Teaming up for good

Part 2: Can we improve parking in Linden Hills village?

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In the last Connector, I wrote about the parking issues in Linden Hills, and while a big part of me wants to take a break from this topic and write about both “Dobbs V. Roe” and the Jan. 6 hearings, I’m going to resist and stay on this local topic today...
We left off with the trolley right-of-way, the 50-foot-wide, publicly owned, partially blighted, not-really-an-alley that runs from the east corner of Settergren’s parking lot to Xerxes. I had been talking about how I believed it could be turned into a one-way “roadway” that could provide at least 80 angled parking spaces, a number that would go a long way toward reducing our parking problem. Plus it would also be wide enough to include a highly improved walking path.
Was I being realistic? How much would that cost? Who would pay for it? I met with 13th Ward Council Member Linea Palmisano to discuss. (Full disclosure: I’ve known and liked Linea for a long time, since we served together on the Linden Hills Neighborhood Council.)
She began our conversation by informing me that at current prices, it might cost $800,000 or more to construct the solution I was suggesting. And then she said, straight out: “It is not city’s priority to build new parking for businesses.”
I knew this, but still... This is valuable land that belongs to the city, and to us. And it is being wasted. Linea agreed, and we then spent several minutes recollecting all the times that we and others had become involved to try to do something there. But every time, things just fizzled.
“I’ve wanted to do something with this area since I was first elected in 2014,” she said, adding:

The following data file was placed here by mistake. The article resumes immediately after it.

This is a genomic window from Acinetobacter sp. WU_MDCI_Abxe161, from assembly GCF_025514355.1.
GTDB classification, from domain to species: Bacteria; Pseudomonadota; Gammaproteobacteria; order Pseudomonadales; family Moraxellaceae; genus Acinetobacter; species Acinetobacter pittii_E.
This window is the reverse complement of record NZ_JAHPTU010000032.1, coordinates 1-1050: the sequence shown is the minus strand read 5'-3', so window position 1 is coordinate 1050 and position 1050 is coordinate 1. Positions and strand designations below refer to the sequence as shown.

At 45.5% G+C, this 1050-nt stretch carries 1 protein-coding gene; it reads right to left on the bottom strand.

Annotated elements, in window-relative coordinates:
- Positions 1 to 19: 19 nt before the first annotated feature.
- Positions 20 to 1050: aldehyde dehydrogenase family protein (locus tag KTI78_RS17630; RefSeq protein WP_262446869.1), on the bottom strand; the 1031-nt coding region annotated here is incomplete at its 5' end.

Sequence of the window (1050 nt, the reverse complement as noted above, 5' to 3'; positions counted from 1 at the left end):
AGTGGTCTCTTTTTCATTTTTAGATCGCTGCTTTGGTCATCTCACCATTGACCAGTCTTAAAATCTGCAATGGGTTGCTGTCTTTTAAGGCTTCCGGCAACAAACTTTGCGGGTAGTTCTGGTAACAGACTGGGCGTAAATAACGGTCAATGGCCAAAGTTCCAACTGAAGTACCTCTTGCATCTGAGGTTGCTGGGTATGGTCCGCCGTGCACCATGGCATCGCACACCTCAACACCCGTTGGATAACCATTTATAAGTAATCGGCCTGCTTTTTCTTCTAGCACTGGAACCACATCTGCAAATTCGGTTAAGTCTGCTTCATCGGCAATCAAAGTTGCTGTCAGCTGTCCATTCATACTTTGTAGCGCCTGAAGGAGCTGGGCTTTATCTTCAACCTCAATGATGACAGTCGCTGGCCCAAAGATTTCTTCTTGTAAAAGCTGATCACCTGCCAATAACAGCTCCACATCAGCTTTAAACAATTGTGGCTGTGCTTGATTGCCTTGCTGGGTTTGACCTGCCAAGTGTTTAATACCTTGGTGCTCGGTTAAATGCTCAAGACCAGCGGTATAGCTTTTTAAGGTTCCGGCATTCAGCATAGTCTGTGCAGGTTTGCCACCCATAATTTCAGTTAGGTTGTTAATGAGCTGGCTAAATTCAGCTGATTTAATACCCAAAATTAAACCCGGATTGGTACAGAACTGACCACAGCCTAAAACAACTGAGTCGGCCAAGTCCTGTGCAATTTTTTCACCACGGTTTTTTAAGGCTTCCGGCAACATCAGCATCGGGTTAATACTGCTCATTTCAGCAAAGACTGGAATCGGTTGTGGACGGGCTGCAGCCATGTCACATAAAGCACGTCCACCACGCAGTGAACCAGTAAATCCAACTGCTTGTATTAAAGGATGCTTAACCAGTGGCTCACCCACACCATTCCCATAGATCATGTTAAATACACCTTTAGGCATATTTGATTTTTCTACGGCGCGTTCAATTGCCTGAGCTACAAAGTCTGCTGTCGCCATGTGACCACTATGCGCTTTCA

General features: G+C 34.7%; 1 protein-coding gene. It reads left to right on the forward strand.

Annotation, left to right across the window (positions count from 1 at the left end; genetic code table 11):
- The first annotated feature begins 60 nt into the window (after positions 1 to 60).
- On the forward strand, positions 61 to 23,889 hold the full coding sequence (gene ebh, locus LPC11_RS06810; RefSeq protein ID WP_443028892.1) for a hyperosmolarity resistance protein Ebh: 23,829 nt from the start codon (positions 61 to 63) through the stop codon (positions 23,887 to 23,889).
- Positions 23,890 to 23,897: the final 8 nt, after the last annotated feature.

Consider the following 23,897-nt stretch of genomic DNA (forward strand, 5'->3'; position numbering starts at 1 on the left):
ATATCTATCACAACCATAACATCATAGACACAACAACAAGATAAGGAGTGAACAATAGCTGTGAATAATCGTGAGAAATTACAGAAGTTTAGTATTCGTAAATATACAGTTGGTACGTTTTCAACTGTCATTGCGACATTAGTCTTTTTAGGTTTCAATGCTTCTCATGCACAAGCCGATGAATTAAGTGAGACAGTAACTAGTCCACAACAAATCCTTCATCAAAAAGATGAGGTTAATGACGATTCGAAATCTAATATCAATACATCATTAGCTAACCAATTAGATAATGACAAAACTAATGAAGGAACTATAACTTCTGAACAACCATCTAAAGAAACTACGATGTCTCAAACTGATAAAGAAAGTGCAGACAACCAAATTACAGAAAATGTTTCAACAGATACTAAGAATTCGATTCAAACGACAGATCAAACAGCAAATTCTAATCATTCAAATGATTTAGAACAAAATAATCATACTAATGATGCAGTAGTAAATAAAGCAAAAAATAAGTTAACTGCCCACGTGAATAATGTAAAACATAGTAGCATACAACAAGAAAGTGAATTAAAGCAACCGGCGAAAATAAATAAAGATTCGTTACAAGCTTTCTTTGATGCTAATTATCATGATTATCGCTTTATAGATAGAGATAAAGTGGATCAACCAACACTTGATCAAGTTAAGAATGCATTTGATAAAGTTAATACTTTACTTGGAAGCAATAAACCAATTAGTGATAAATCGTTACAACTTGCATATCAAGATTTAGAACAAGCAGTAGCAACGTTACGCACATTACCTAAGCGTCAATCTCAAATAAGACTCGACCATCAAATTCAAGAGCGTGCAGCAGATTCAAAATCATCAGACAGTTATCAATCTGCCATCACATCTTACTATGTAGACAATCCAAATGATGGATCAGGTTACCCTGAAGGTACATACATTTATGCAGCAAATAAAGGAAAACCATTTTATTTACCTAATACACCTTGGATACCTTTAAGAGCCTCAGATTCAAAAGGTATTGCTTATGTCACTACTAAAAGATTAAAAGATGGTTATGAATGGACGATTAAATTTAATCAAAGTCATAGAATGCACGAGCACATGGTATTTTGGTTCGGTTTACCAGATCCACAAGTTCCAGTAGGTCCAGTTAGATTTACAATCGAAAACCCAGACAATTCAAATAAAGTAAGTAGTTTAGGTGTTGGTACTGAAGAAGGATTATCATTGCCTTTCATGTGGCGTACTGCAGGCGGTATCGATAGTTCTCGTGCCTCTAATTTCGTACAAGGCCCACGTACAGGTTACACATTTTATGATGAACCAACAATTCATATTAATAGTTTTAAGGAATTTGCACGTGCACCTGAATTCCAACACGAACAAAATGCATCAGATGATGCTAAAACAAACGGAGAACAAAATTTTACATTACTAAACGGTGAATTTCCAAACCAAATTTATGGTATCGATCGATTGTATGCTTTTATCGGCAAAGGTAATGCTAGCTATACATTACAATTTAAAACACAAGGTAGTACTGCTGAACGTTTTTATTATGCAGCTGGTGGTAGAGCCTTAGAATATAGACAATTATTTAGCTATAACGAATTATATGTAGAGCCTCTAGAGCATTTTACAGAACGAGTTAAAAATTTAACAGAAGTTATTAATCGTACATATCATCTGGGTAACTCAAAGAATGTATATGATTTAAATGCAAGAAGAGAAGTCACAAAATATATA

“I think this thing could be much more than an alley. But we need a vision for it, a modern vision. And on top of that, we need someone to champion the cause and carry it through.”
I was immediately reminded of the famed Margaret Mead quote: “Never doubt that a small group of thoughtful, committed citizens can change the world; indeed, it’s the only thing that ever has.”
And I also remembered a conversation I had with our previous Secretary of State Mark Ritchie, about how important it is to have “champions.” It takes a village, but it often takes one person in the village to really make something happen. (Ritchie has been championing the idea of Minnesota holding a World’s Fair, lately.)
Linea asserted that she’s willing to be the champion on the government side, but it will likely require a regular citizen, or possibly a small committee at LHiNC, to get something off the ground. And dare I say it, LHiNC’s put a lot of effort into this already over the years.
Linea also stressed another fact: that once something is done there, once it becomes “designated” as an alley, or a road, or park-like area, it won’t change again. It’s current non-designation leaves it open to possibility. And that cuts both ways. It’s sort of “nothing,” until it becomes “something,” and once it’s something, it can’t go back. We, as a community, might be able to decide what to make of it... Or someday, it might just get decided for us when a new development goes up on 44th street.
All this said – what about parking?
Clearly, there is one highly under-utilized parking lot right in the node, at St. Thomas Church. But it’s private property. Might the church be approached with a proposal that would benefit them while helping the community? It could be a revenue stream for them; they already rent a small swath of their land to Martina, for parking. Surely there would be a way to keep their playground safe while adding a helpful amount of parking to the community.
Again, we’d need a champion: someone to do the work of planning and pitching the idea.
It always comes down to this, doesn’t it? Who will do the work that you don’t get paid for?
My goal with these two columns has been to promote helpful change: What can we citizens do to affect this quintessentially local issue? My goal with many of my other columns is to promote change on grander scales. What can we do, to make the world more just? And more safe?
It’s easy to become overwhelmed. It takes strength, and humility, to focus on one thing. I recommend it.

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